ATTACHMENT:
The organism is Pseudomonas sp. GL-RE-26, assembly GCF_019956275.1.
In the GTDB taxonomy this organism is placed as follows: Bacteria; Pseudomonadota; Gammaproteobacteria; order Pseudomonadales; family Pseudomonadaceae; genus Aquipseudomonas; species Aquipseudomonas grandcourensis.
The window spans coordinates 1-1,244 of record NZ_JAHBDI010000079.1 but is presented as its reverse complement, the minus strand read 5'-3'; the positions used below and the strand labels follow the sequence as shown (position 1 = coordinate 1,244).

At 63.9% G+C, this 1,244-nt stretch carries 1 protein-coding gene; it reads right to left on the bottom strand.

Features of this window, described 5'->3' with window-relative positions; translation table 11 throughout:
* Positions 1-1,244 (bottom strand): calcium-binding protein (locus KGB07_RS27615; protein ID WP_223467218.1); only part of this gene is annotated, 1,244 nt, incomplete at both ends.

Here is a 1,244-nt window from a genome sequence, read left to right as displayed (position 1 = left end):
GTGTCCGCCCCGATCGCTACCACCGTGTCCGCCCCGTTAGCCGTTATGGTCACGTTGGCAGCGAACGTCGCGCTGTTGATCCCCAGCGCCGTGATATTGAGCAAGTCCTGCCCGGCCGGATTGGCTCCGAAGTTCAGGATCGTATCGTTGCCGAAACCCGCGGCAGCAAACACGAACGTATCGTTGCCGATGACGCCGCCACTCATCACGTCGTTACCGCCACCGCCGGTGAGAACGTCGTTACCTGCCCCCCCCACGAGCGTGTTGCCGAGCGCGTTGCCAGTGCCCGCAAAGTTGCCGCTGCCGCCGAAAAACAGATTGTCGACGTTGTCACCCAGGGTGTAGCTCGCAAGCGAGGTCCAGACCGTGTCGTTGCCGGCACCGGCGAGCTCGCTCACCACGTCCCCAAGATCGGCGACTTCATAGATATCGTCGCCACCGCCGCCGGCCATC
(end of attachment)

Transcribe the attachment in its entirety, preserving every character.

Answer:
The organism is Pseudomonas sp. GL-RE-26, assembly GCF_019956275.1.
In the GTDB taxonomy this organism is placed as follows: Bacteria; Pseudomonadota; Gammaproteobacteria; order Pseudomonadales; family Pseudomonadaceae; genus Aquipseudomonas; species Aquipseudomonas grandcourensis.
The window spans coordinates 1-1,244 of record NZ_JAHBDI010000079.1 but is presented as its reverse complement, the minus strand read 5'-3'; the positions used below and the strand labels follow the sequence as shown (position 1 = coordinate 1,244).

At 63.9% G+C, this 1,244-nt stretch carries 1 protein-coding gene; it reads right to left on the bottom strand.

Features of this window, described 5'->3' with window-relative positions; translation table 11 throughout:
* Positions 1-1,244 (bottom strand): calcium-binding protein (locus KGB07_RS27615; protein ID WP_223467218.1); only part of this gene is annotated, 1,244 nt, incomplete at both ends.

Here is a 1,244-nt window from a genome sequence, read left to right as displayed (position 1 = left end):
GTGTCCGCCCCGATCGCTACCACCGTGTCCGCCCCGTTAGCCGTTATGGTCACGTTGGCAGCGAACGTCGCGCTGTTGATCCCCAGCGCCGTGATATTGAGCAAGTCCTGCCCGGCCGGATTGGCTCCGAAGTTCAGGATCGTATCGTTGCCGAAACCCGCGGCAGCAAACACGAACGTATCGTTGCCGATGACGCCGCCACTCATCACGTCGTTACCGCCACCGCCGGTGAGAACGTCGTTACCTGCCCCCCCCACGAGCGTGTTGCCGAGCGCGTTGCCAGTGCCCGCAAAGTTGCCGCTGCCGCCGAAAAACAGATTGTCGACGTTGTCACCCAGGGTGTAGCTCGCAAGCGAGGTCCAGACCGTGTCGTTGCCGGCACCGGCGAGCTCGCTCACCACGTCCCCAAGATCGGCGACTTCATAGATATCGTCGCCACCGCCGCCGGCCATC